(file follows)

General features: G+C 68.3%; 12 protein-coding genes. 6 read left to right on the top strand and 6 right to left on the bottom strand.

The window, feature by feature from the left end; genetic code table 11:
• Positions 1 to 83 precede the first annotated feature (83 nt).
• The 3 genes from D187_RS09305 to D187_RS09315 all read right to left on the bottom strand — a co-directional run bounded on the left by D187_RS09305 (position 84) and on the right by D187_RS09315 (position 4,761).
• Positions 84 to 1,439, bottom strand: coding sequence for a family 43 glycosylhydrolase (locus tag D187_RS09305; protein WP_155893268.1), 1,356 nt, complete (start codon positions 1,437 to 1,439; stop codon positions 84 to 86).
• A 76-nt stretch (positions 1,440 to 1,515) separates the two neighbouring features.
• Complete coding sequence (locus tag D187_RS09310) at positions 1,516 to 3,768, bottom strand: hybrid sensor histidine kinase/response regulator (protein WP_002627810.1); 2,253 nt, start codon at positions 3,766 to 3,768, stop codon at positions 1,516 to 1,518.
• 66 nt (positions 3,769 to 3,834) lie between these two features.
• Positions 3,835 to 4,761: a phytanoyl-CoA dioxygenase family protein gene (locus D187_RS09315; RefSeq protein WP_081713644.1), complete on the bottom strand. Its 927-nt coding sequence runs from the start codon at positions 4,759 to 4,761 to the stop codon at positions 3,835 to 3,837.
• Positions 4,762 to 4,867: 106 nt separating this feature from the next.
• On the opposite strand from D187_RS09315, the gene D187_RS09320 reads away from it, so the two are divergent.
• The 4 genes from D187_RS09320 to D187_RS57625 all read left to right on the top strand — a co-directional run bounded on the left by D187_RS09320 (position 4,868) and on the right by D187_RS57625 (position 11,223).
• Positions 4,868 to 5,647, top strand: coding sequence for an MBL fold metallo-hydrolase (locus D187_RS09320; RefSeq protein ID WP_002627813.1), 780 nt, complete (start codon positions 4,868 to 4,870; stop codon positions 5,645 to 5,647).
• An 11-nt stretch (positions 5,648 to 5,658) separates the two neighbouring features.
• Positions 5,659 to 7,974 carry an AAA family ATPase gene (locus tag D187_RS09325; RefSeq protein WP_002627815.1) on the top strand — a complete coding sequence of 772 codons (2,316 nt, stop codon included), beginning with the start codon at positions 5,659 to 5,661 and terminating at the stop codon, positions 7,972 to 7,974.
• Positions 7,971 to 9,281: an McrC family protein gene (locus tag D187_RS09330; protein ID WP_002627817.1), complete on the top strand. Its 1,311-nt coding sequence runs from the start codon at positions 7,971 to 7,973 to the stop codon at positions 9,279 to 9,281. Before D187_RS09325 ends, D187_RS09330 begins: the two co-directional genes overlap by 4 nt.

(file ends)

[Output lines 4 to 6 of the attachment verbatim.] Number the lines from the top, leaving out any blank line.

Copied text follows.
• The 3 genes from D187_RS09305 to D187_RS09315 all read right to left on the bottom strand — a co-directional run bounded on the left by D187_RS09305 (position 84) and on the right by D187_RS09315 (position 4,761).
• Positions 84 to 1,439, bottom strand: coding sequence for a family 43 glycosylhydrolase (locus tag D187_RS09305; protein WP_155893268.1), 1,356 nt, complete (start codon positions 1,437 to 1,439; stop codon positions 84 to 86).
• A 76-nt stretch (positions 1,440 to 1,515) separates the two neighbouring features.